The University of Hull is supporting the National Youth Theatre to bring climate change to the big stage in an epic new production.
‘MELT’ hopes to shine a light on the devastating impact climate change is having on our planet, exploring one of the biggest challenges facing society.
It aims to encourage more people to pursue careers in the offshore wind energy sector, as well as build flood resilience and knowledge within communities.
Leading climate scientists from the University’s Energy and Environment Institute, alongside experts in human geography, performing arts and other specialists will work with creative talent from the National Youth Theatre over the coming months to help bring MELT to life.
Professor Dan Parsons, Director of the Energy and Environment Institute at the University of Hull, said: “We are excited to be working with the National Youth Theatre on the production of MELT.
“Its aims in communicating the impacts of climate change and sea level rise, align very closely with the University’s vision that seeks a brighter, fairer, carbon neutral future for our global society – alongside our target of becoming the first net zero university campus in Europe.”
The University of Hull is committed to help combat climate change and its impacts through world-leading research, education and by mobilising the power of communities.
The University’s Energy & Environment Institute has grown from a team of two to almost 100 researchers, working together to innovate and find solutions to the global problem.
From leading international research in some of the world’s most at-risk areas to flooding – including in Vietnam’s Mekong and Red River deltas – to investigating the devastating impact of the 2007 and 2013 floods in Hull, the University is now using its expertise to inspire the next generation.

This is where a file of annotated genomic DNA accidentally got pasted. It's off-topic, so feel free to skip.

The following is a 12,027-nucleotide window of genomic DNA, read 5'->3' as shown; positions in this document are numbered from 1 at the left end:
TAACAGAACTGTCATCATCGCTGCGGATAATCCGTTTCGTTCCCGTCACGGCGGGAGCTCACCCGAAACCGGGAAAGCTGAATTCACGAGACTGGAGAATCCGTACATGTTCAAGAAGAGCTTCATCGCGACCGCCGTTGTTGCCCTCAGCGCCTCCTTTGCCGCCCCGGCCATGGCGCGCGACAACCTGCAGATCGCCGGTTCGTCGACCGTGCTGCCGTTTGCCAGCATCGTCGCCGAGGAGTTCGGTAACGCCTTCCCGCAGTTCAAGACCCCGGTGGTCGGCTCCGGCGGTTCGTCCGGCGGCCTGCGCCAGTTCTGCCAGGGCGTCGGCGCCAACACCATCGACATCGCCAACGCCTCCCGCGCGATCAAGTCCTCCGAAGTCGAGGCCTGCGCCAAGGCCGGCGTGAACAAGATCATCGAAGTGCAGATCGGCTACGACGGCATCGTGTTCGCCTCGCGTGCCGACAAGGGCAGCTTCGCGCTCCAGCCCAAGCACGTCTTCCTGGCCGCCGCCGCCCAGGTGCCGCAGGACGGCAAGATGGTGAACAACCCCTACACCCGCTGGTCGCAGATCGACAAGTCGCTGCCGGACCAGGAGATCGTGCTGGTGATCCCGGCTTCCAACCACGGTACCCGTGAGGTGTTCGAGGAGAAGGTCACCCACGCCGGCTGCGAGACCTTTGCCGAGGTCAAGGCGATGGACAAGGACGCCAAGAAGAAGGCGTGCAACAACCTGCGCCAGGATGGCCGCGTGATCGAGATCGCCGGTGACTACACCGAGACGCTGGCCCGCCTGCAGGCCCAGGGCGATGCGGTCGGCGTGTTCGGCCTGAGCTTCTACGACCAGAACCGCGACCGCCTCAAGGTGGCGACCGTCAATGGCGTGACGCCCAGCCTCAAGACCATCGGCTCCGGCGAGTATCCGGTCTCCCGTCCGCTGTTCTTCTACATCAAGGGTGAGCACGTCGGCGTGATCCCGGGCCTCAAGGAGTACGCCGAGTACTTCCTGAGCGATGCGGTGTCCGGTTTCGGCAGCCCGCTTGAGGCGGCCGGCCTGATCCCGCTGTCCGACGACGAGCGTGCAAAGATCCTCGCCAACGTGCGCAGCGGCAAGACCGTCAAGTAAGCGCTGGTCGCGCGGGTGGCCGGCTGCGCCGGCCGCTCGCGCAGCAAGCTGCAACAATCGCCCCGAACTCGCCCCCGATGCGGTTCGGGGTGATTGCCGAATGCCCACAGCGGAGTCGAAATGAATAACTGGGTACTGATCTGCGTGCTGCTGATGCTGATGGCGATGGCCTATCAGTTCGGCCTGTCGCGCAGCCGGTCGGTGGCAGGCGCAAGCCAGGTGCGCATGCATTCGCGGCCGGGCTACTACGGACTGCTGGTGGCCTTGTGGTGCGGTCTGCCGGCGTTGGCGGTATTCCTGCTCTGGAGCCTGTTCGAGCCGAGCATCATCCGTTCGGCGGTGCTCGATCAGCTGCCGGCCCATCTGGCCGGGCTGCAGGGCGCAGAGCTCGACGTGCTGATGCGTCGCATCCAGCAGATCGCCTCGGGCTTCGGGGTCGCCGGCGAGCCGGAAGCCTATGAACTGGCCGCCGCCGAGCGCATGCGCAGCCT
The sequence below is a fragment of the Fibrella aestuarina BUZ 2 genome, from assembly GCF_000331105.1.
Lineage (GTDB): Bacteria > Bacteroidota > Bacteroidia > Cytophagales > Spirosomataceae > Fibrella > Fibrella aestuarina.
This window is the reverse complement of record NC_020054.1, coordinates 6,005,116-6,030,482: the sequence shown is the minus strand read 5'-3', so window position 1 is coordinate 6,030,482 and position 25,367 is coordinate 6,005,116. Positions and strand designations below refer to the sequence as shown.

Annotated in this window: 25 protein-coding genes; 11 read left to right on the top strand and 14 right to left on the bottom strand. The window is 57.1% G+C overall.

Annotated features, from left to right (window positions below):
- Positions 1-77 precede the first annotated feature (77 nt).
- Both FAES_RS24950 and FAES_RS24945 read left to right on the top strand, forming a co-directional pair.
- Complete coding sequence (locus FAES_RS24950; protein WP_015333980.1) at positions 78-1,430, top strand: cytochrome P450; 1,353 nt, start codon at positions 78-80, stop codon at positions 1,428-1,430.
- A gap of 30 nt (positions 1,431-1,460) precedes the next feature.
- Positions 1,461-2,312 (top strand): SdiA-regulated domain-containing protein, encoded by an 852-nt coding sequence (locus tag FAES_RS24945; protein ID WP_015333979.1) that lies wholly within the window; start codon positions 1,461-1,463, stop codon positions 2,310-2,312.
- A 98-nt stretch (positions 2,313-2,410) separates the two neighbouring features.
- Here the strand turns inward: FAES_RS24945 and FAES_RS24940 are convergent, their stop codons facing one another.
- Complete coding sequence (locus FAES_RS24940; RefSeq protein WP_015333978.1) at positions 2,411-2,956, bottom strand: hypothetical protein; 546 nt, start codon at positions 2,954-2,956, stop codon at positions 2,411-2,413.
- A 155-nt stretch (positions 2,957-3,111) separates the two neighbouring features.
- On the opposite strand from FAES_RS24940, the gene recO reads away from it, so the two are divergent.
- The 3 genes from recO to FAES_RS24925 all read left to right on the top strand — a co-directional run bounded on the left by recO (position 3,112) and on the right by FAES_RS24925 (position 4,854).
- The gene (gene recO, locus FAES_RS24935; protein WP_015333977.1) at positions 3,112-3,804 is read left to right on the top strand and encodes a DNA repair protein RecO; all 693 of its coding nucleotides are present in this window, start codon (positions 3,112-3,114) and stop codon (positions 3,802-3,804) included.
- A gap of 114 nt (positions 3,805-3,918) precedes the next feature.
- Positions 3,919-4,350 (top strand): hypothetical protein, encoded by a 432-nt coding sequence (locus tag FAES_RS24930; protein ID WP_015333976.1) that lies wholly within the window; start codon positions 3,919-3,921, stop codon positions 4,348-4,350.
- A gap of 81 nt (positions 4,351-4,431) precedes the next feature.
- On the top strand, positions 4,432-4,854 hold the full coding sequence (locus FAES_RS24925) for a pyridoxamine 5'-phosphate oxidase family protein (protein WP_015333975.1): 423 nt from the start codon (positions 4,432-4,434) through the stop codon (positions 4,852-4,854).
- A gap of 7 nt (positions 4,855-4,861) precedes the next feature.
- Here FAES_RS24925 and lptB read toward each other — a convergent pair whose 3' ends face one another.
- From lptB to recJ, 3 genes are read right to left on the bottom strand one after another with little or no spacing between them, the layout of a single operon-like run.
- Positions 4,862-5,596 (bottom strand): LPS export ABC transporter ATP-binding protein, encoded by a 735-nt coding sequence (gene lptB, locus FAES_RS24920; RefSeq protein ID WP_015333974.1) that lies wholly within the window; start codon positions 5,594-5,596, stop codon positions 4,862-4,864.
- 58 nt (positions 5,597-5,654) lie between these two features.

Professor Lucy Mazdon, Dean of the Faculty of Arts, Cultures and Education at the University, said “We are thrilled to be collaborating with NYT on the production of MELT.
“The Creative Industries, Drama and performance have a proud history at the University of Hull and continue to be central to our activities and strategic vision.
“Working with NYT is a fantastic opportunity to share experience and inspiration.”
Climate change remains one of society’s greatest long-term challenge.
Located in the low-lying Humber region, the University is acutely aware of the consequences of rising sea levels and catastrophic flooding.
The University’s research into the devastating floods of 2007, which forced tens of thousands of people out of their homes and businesses, was core to the Pitt Review, and has helped set UK flood policy for the last decade.
The University also hosts the Flood Innovation Centre, a £3.5 million centre focused on research and innovation, addressing flood risk, aiding industry and businesses in innovating to address the challenge.
Crucially, a University partnership with Humberside Fire and Rescue Service is also driving a bid for Ark, a £15m National Flood Resilience Centre to help communities become more resilient to flooding.
Ark will drive world-leading research and innovation into floods, and provide specialist education and training for flood experts and emergency responders in a controlled environment which simulates urban and rural flood events.
The Humber region has developed to become a global centre for offshore wind energy.
The University supports development and sustainability in this key industry through its sector-leading collaboration, Aura.
Louise Smith, Director at Aura, said “Now more than ever before, we need to work together to transform the way we live and work, to find solutions to the challenges brought about by climate change.
“Through the University of Hull’s Aura partnership in the Humber, we are shaping the future of offshore wind and low carbon energy through collaboration and innovation.
“This creative approach provides a fantastic opportunity to inspire the brightest, creative young minds to join a new green energy industry; to be part of a smart, skilled, diverse workforce – helping us to make brilliant ideas come to life, to bring the region together to shape a sustainable future for all the community.”